Where the Mashel Meets the Nisqually: The Mashel Massacre of 1856 is on sale today!

On a quiet morning in the spring of 1856, Washington Territorial Soldiers hiked down to the Mashel River where it meets the Nisqually River outside of Eatonville, Washington and attacked a Nisqually Indian band trying to hide from the fighting during the territorial wars. Why did they do it, and what really happened?After months of research, read the first in-depth book about the Mashel Massacre.

What started out as a student project for the Honors class at Bethel Jr. High lead to follow up research and the writing this book by teacher Abbi Wonacott. "I grew up in Eatonville and always heard vague stories about the Mashel Massacre. I had a lot of questions and wanted to know the truth. Now, I have answers and an important part of Eatonville and Nisqually history I want to share," states Abbi Wonacott. "I could not have written this without my students, so all the proceeds go back to the Honors class."The book is a paperback about 40 pages long containing pictures and a cover from an original watercolor by local painter Dan Hoffman. It is being used as a fundraiser for the Honors Club.

Order your copy today. Purchase it at Kirk's Pharmacy in Eatonville for $10 or at Bethel Jr. High in Spanaway. $10 for self pick up or through district courier. $15 by mail which includes shipping and handling. Just mail in an order sheet. All proceeds go back to the Honors students.

Copy and Paste this order form:

Name: _____________________________


Phone: _______________________

# of copies: ______
Signed copies: Yes______ No_____

Total Amount Enclosed: _______

Go to or mail in an order sheet to:
Bethel Jr. High
Attn: Bobbi Wilson
22001 38th Ave. E.
Spanaway, WA 98387
(253) 683-7282
Checks payable to Bethel Jr. High


For more information, go to http://earlyeatonvillewa.blogspot.com/

Posted by Bethel Junior High Honors Class at 8:12 PM 0 comments

Monday, April 21, 2008

Mashel Book

Imagine a beautiful, serene place, where time seems to slow down, untouched by the busy modern world. A place where the sounds of rushing rivers, swaying trees, and fluttering birds are waiting to be heard. The grasses are lush and tall, and the sun playfully shines through the countless trees that line a clear river that bends around the corner. Now imagine many years ago, that this was the place that many considered home. A home whose peaceful residents were brutally massacred. A place that still sits quietly under a busy highway. Where the Mashel River meets the Nisqually River is that place and its grounds hold an untold story.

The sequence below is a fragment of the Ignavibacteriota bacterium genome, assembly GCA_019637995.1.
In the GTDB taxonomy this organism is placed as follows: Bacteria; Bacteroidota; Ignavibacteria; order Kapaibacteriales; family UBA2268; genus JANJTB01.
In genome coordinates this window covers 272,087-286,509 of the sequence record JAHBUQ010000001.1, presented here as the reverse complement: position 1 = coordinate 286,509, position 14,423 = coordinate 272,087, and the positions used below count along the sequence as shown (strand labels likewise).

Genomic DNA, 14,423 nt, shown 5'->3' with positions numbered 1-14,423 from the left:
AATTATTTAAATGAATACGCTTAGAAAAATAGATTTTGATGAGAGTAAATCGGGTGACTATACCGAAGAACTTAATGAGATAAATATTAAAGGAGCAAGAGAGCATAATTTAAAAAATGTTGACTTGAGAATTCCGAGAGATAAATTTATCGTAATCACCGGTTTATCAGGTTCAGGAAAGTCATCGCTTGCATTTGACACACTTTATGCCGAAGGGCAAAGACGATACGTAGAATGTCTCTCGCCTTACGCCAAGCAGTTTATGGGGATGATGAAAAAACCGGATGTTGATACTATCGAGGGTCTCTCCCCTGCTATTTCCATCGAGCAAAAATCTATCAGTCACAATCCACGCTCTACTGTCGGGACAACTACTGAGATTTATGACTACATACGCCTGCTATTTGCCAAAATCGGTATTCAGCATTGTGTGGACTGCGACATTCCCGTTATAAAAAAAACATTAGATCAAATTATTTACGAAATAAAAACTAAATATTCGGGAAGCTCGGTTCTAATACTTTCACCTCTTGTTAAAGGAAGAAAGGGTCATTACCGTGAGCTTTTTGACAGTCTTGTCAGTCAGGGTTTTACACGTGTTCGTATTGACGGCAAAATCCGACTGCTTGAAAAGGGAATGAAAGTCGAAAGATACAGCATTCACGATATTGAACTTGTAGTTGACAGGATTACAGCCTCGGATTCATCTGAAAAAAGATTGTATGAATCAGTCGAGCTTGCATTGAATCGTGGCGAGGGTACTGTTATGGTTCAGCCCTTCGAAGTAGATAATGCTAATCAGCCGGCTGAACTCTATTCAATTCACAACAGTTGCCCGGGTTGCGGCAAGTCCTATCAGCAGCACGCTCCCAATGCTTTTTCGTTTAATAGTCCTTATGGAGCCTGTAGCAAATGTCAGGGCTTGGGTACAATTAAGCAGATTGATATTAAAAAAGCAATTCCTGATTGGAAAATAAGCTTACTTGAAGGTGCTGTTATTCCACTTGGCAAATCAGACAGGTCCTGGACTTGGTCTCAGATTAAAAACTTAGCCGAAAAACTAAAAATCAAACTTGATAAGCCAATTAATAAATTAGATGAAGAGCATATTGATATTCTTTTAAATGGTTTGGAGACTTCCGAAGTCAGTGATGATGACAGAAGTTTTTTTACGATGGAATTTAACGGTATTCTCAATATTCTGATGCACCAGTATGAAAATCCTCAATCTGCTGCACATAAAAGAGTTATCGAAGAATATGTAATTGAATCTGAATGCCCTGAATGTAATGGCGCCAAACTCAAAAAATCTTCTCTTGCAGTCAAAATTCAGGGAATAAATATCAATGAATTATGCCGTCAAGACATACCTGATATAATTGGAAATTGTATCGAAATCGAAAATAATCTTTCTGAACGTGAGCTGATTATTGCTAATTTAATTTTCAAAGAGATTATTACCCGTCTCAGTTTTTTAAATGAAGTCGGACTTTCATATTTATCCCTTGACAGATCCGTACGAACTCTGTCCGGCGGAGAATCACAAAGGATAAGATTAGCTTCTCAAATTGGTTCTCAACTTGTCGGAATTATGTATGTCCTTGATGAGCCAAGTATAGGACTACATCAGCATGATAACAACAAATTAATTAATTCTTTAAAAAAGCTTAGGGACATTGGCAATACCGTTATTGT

But there’s more to this story than just finding and putting all the pieces of it together. The Nisqually people respected and lived on the land they knew as home for many years before the white man came and took that land away. When walking the ground of this land, one can invision what happened on that early, March morning. Nisqually woman and children going calmly about their morning, then panic suddenly rushes over them as they hear the frightening sounds of gunfire and yelling of white men. They are surrounded. How scary this must have been. How could all these men carelessly massacre these peaceful people? These are the types of thoughts and questions that ran through our minds as we, the 9th grade Honors class of Bethel Junior High, walked the land and put all the pieces of the Mashel-Nisqually Massacre in place.

Beginning our third year of Honors, we did not know what to expect. Our teacher, Mrs. Wonacott, had told us early on about a “big” ninth grade project, our last project before moving on to high-school. As days went on, she told us of a story she had heard time and time again as a young girl riding home on the school bus in Eatonville. We began to research Indian Henry to see if he might have a connection. We weren’t quite sure how the project would unfold, but the story took hold of us and we found that we too couldn‘t let it go. The story of these people needs to be heard. Thus began a heartfelt journey that we would never forget.

As a team, we became consumed into hours of research and analyzing. We walked the Nisqually River and hiked the Mashel Prairie countless times. This had become much more than a school project to us. Mrs. Wonacott had instilled deep within us a real interest in history and uncovering the past. We felt some sort of connection to the land and I felt as if the story of these people had been buried and forgotten for all these years. Why hadn‘t we read about this massacre in our text books?

Now, through our book, Where the Mashel Meets the Nisqually: The Mashel Massacre of 1856, the story can be read and remembered.

Roxanne Medina, co-author

Sunday, April 6, 2008

Maxon's Letter

Capt. H.J.G. Maxon was the Washington Territorial soldier who lead the attack on the Skie-kie Nisqually band in 1856. Along with a former student and my children, I went down to the state archives in search of other letters he wrote. I held a letter he wrote the day of the massacre, but he must have written it in the morning before the attack for there is no mention of it. He reports about concerns of those arrested in Spanaway before leaving for the Mashel River. It was good, however, to make sure there was no existing letter from him about the massacre.